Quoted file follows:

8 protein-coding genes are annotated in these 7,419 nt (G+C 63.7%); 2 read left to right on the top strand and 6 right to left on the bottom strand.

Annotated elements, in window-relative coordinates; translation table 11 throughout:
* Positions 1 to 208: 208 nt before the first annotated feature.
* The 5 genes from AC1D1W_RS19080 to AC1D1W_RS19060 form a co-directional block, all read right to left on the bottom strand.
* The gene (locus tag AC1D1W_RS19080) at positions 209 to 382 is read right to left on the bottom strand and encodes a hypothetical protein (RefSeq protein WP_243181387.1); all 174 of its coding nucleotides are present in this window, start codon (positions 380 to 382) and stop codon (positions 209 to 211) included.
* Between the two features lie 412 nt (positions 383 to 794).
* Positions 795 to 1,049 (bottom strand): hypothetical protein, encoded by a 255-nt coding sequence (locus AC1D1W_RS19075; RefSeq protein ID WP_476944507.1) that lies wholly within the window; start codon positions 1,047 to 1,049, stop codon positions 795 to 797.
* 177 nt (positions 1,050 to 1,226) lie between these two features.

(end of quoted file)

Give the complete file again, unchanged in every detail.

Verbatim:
8 protein-coding genes are annotated in these 7,419 nt (G+C 63.7%); 2 read left to right on the top strand and 6 right to left on the bottom strand.

Annotated elements, in window-relative coordinates; translation table 11 throughout:
* Positions 1 to 208: 208 nt before the first annotated feature.
* The 5 genes from AC1D1W_RS19080 to AC1D1W_RS19060 form a co-directional block, all read right to left on the bottom strand.
* The gene (locus tag AC1D1W_RS19080) at positions 209 to 382 is read right to left on the bottom strand and encodes a hypothetical protein (RefSeq protein WP_243181387.1); all 174 of its coding nucleotides are present in this window, start codon (positions 380 to 382) and stop codon (positions 209 to 211) included.
* Between the two features lie 412 nt (positions 383 to 794).
* Positions 795 to 1,049 (bottom strand): hypothetical protein, encoded by a 255-nt coding sequence (locus AC1D1W_RS19075; RefSeq protein ID WP_476944507.1) that lies wholly within the window; start codon positions 1,047 to 1,049, stop codon positions 795 to 797.
* 177 nt (positions 1,050 to 1,226) lie between these two features.